By Airwaves Optimist Reporter Bernat Gali Bou
The Optimist class is commonly the first step for many youngsters who decide to try sailing for a wide range of reasons: family tradition, the love for the water, the area where they live…whichever is the reason, the sport of sailing is quite bipolar: or you love it, or it’s really not for you at all. It can take one second, or it can take one year, but when it gets inside you, sailing will be a part of you for life. If it doesn’t, well you’re missing quite a lot.
Being the premier introductory class in the World, the boat-handling and technique in order to sail the boat in the fastest way possible isn’t exactly rocket science, and the usual combination of hard work, commitment and a bit of talent often propels any sailor to the summit. Where do outstanding Coaches stand in the equation here? I believe right between the sailor reaching a high level of boat speed and technique, and the mental skills needed to reach her or his
This is a vital point to consider, and in fact, this applies to coaching at many levels, in many sports, not just Optimist sailing. It’s also very helpful for life after sports too. Why did the 1980 USA Hockey team beat the heavily-favored and superior skilled Soviet team, for example? Mental toughness, preparation and focus was a key part of Herb Brooks coaching.
Throughout 3 years in the USA, I’ve met many Coaches and several of them are really close friends. With some you share some sort of style, with others you couldn’t be more different, some like long chalk talks and others are more intense on the water, but not surprisingly we all share something: the goal to shape little persons on and off the water, to teach the importance of working the mainsheet accordingly but at the same time teach as well values like sportsmanship, respect or positiveness.
Please don’t get me wrong when I said outstanding Coaches only work on mental skills when the sailor is fast enough. I believe mental skills are taught pretty much everyday, and every sailor comes with many of them of factory (say genetics). Some of those natural mental skills are really useful (positive, tough, smart, organized) and others might make our job more challenging (too competitive, low concentration, lack of commitment). Honestly, every sailor has a unique mixed set of mental skills and I believe it’s what makes our job so unique and at the same time so difficult sometimes. What makes me love this job? Obviously not the hot weather in Texas (bad joke..), but really the constant necessity of developing new styles of coaching for those sailors that, for one reason or another, are a challenge and seems like you’ll never find the button to click and finally help the sailor achieve all his goals.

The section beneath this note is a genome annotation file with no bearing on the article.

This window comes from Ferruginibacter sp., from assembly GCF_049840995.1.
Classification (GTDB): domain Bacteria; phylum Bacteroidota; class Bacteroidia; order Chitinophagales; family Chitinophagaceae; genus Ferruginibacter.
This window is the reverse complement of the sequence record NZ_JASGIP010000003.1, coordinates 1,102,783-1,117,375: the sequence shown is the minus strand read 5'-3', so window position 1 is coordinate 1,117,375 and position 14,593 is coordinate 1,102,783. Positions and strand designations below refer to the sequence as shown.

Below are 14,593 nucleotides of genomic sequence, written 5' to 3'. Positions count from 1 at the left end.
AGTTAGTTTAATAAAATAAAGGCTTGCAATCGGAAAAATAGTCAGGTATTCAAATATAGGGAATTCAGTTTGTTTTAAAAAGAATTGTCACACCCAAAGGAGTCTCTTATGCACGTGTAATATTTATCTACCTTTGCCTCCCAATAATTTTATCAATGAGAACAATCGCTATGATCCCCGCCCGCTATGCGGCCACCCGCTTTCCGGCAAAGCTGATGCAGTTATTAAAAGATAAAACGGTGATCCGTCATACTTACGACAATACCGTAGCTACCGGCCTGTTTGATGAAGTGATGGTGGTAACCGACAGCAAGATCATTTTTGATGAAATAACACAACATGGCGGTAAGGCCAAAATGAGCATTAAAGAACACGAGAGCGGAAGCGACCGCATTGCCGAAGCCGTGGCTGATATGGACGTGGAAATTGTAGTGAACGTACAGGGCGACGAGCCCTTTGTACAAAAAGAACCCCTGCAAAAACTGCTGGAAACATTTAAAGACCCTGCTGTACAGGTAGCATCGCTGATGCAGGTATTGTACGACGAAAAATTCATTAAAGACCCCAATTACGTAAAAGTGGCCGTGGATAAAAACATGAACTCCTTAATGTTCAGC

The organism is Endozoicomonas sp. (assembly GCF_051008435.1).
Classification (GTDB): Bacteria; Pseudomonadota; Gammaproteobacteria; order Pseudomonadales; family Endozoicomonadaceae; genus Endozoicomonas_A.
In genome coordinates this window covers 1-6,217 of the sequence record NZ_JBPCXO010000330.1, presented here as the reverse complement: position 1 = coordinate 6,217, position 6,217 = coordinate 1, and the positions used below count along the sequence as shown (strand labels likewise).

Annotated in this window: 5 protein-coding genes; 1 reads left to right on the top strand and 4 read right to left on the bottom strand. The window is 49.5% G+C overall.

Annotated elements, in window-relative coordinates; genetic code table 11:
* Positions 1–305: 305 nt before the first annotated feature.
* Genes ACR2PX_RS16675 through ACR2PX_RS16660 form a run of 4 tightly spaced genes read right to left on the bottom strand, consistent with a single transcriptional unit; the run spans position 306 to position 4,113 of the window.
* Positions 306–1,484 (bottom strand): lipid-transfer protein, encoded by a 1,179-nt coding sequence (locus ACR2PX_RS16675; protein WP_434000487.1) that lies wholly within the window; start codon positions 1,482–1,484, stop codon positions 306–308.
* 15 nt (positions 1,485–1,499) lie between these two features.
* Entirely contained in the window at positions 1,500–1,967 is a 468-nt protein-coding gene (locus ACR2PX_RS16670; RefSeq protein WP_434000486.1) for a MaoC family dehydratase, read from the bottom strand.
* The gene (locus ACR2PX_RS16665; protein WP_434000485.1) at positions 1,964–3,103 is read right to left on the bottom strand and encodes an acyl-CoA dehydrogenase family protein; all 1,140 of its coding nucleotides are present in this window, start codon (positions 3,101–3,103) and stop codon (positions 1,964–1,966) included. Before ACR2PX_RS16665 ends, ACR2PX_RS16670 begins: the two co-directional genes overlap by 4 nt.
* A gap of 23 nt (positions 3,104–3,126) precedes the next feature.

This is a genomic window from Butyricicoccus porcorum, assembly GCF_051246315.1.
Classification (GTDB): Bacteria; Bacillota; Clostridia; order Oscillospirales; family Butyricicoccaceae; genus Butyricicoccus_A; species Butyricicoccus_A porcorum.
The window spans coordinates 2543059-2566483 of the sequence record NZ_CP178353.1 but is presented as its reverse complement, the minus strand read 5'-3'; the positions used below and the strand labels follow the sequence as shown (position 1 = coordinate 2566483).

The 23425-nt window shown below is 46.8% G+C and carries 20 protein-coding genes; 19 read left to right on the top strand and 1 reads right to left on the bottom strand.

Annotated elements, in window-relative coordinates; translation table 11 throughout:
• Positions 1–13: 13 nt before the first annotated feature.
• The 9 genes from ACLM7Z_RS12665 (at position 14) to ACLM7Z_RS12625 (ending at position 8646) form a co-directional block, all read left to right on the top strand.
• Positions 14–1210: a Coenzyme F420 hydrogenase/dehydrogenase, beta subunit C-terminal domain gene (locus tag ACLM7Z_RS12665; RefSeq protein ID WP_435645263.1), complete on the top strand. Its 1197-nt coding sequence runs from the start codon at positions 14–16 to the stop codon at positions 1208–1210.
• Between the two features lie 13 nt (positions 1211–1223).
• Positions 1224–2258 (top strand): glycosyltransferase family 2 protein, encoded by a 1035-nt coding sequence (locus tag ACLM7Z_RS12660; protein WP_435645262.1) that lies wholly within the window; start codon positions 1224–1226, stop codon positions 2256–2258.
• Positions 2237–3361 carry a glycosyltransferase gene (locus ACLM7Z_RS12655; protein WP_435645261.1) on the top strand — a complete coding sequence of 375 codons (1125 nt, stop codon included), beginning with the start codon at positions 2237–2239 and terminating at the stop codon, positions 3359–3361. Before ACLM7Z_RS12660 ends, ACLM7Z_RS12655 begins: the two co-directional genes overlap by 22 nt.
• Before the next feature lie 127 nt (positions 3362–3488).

I absolutely believe mental preparation is an essential part when coaching Optis, and following my first article, it all comes from the trust you earn from them along the path of coaching. If they trust you, parents trust you, and to make those necessary changes in his mental skills will become less of a critical situation. Trust it’s itself a very important skill while sailing (parents send their precious children to the ocean in little boats every day and they just send an adult with a RIB..crazy right?) and it fills all the first level of the pyramid when it comes to develop mental skills. When we help shaping a sailor’s character on the water, it actually shapes the sailors personality onshore as well, and as Opti Coach, I believe we teach many lessons that will be useful in the future in many ambits of the sailor’s life.
In conclusion, an Opti Coach can create a strong impact in any Opti sailor career. It doesn’t matter the style, the approach or the origin, every Opti Coach strives to help on the best way they can to support, teach and help the sailor achieve all his goals and dreams and that’s what it makes our work worth the time in the water, regardless of results or events qualified.